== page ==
October 16, 2013 at 6:25 pm EDT | by Michael K. Lavers
Olson makes contribution to Cuccinelli campaign

David Boies, Ted Olson, gay marriage, same-sex marriage, marriage equality, gay news, Washington Blade

Ted Olson and David Boies (Washington Blade photo by Michael Key)

One of the lawyers who recently joined a federal lawsuit that seeks to overturn Virginia’s same-sex marriage ban contributed to Virginia Attorney General Ken Cuccinelli’s gubernatorial campaign last month.

A campaign finance report that Cuccinelli filed with the Virginia State Board of Elections on Tuesday noted former U.S. Solicitor General Ted Olson gave $1,000 to Cuccinelli’s campaign on Sept. 3. Olson, who served in the position under then-President George W. Bush from 2001-2004, contributed to Cuccinelli’s campaign less than a month before the American Foundation for Equal Rights announced that lawyers representing Timothy Bostic and Tony London of Norfolk and Carol Schall and Mary Townley of Richmond asked him and David Boies to join their case.

Olson and Boies in March argued against the constitutionality of California’s Proposition 8 before the U.S. Supreme Court. The justices in June struck down the state’s voter-approved same-sex marriage ban.

Olson noted during a Sept. 30 press conference in D.C. at which AFER formally announced his and Boies’ involvement in the Bostic case that Thomas Jefferson and many of the country’s other founding fathers are from the commonwealth.

“Of all places in the United States, Virginia should recognize the rights of equality,” Olson said. “Men and women in that state have the same basic fundamental underlying freedoms that everyone in America has.”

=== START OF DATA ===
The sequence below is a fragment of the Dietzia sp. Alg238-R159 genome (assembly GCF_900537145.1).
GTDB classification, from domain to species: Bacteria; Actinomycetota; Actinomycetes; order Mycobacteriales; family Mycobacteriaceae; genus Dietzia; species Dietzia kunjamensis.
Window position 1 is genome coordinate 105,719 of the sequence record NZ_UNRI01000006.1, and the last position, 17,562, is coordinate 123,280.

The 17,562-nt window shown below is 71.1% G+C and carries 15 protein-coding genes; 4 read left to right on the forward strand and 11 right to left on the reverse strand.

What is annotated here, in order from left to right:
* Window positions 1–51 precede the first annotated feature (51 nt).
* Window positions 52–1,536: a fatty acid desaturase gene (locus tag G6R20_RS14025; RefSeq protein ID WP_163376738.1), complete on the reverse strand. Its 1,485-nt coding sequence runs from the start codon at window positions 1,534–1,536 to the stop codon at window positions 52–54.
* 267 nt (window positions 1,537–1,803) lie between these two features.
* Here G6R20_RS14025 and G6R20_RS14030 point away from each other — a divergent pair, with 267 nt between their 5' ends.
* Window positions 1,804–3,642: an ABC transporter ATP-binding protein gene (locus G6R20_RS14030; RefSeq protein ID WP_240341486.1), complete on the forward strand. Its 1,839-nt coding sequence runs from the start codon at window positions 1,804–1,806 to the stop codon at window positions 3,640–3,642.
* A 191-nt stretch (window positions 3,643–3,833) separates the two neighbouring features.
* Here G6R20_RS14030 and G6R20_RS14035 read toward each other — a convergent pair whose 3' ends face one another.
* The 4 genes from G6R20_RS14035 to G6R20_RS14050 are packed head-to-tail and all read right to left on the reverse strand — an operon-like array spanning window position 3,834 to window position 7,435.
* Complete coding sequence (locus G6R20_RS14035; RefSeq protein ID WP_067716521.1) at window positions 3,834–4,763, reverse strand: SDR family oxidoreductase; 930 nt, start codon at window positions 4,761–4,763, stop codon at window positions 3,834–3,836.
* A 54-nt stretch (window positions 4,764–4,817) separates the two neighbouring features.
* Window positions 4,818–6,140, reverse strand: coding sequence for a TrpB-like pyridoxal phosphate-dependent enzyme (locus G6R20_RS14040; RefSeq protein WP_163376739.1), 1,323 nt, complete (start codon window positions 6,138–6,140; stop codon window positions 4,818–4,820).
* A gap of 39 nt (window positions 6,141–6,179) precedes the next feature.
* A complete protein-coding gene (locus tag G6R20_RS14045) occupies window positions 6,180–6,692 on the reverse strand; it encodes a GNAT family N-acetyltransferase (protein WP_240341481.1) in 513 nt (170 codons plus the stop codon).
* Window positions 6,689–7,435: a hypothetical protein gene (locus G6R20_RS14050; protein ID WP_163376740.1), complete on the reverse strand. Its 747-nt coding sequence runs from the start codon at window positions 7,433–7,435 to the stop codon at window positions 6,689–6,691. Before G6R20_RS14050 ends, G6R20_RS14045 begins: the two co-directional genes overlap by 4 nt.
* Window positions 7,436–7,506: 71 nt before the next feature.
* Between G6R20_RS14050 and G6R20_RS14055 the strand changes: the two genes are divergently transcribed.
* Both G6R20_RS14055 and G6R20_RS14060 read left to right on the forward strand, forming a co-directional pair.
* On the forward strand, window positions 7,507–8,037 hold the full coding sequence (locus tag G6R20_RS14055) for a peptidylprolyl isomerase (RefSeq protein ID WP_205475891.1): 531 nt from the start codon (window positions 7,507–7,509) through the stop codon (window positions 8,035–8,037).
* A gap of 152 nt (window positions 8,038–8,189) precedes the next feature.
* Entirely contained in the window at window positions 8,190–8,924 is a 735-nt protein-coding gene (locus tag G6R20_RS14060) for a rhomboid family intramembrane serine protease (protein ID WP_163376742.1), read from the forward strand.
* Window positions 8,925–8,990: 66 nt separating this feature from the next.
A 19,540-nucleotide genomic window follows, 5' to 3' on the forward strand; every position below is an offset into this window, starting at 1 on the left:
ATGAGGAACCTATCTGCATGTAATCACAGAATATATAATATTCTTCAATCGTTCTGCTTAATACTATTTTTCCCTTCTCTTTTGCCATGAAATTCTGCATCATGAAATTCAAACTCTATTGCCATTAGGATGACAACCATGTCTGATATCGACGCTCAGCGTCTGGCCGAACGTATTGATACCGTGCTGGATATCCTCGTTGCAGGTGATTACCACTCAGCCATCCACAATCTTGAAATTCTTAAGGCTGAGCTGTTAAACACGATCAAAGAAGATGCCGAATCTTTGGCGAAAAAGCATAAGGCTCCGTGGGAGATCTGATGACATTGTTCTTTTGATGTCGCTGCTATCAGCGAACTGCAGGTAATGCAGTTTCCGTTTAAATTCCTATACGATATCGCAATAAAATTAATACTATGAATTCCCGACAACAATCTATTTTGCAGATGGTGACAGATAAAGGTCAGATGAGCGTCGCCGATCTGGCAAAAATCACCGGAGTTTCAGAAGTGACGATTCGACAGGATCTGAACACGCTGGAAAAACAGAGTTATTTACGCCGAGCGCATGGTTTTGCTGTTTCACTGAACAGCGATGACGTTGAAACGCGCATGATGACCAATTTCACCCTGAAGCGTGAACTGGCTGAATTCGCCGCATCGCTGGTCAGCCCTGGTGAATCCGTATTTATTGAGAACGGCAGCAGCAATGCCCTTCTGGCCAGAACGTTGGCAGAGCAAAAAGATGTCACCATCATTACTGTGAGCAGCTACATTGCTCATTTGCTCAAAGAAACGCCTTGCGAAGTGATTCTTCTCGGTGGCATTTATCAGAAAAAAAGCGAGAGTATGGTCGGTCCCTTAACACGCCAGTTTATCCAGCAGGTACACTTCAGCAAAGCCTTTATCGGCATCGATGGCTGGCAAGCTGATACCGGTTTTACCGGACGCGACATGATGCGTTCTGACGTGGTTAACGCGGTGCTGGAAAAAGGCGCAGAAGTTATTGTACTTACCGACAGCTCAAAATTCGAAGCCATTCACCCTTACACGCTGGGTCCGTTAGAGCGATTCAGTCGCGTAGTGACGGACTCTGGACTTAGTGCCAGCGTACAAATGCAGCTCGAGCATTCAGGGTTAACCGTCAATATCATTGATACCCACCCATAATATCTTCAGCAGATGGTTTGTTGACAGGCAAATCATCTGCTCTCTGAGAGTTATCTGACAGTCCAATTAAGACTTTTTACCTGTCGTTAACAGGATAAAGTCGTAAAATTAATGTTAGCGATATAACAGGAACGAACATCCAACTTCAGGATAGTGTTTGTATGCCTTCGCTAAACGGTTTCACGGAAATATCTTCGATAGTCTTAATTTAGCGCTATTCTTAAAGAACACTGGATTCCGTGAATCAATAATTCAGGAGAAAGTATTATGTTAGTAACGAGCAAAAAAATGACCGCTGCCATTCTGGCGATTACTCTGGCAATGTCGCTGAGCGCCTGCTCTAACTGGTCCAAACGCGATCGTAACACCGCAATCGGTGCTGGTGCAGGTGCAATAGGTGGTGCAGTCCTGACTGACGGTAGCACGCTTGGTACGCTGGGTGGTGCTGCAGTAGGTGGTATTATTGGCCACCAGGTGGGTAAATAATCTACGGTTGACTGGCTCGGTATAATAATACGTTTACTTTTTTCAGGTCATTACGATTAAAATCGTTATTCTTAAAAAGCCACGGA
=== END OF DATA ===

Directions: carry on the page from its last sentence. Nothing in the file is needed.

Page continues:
Cuccinelli reaffirmed his opposition to marriage rights for same-sex couples during a Sept. 25 debate against former Democratic National Committee Chair Terry McAuliffe in McLean. Cuccinelli referenced the Bostic case and a second lawsuit the American Civil Liberties Union, Lambda Legal and the ACLU of Virginia filed in August on behalf of two lesbian couples from Richmond and Staunton who had been denied marriage licenses as he said he would defend the state constitution as governor.

“We have two lawsuits running now on this matter,” Cuccinelli said. “And the duty of the attorney general and the duty of the governor is to defend our constitution.”

Neither Olson nor AFER immediately returned the Washington Blade’s request for comment.

Michael K. Lavers is the international news editor of the Washington Blade. Follow Michael

  • Great reporting; thank you. Michael.

  • Olson is making a symbolic donation to maintains his conservative street cred. It also prevents Cuccinelli from complaining that Olson is attacking him personally. (Yes, that accusation makes no sense, but logic never stopped a conservative before.) The donation won't affect election results. Cuccinelli has to concentrate on the most populous region of Virginia, which is liberal and expensive. $1,000 won't go far.

  • Great expose! Thank you. But the article gets this important detail wrong, saying, “The justices in June struck down the state’s voter-approved same-sex marriage ban.” This is incorrect. The justices did not strike down Prop 8. They held that they had lacked the authority to hear the appeal (i.e. they lacked jurisdiction). This effectively left the trial court’s 2010 ruling in place, and effectively killed Prop 8. So the outcome seems identical to the outcome we would have had if the justices had in fact “struck down” Prop 8. But legally it is different, and the legal difference is important: If the justices had “struck down” Prop 8, it would (very probably) have had much, much more significant implications for other bans on same-sex marriage across the country. But they didn’t do that. The justices saved the constitutional battle over state bans on same-sex marriage for another day. – MK (youthallies [dot] com)

  • Sound analysis

  • Or, just maybe, Olsen supports the lt. gov on 95% of the issues. This is just one area where the two disagree.

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